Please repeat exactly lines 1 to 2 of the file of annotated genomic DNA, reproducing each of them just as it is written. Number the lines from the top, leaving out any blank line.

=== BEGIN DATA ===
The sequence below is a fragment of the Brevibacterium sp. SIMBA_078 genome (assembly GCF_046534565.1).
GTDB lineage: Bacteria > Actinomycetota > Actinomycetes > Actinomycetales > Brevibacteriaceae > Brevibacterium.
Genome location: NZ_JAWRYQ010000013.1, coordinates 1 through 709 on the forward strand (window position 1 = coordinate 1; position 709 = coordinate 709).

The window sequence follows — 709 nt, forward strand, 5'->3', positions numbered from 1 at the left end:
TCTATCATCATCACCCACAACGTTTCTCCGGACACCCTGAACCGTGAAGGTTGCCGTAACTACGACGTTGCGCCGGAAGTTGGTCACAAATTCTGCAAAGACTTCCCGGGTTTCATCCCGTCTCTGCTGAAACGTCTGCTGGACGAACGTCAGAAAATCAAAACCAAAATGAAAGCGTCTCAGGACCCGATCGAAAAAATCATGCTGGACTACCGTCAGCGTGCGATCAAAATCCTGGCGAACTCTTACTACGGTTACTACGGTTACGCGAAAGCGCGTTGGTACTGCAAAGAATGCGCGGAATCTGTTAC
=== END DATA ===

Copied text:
The sequence below is a fragment of the Brevibacterium sp. SIMBA_078 genome (assembly GCF_046534565.1).
GTDB lineage: Bacteria > Actinomycetota > Actinomycetes > Actinomycetales > Brevibacteriaceae > Brevibacterium.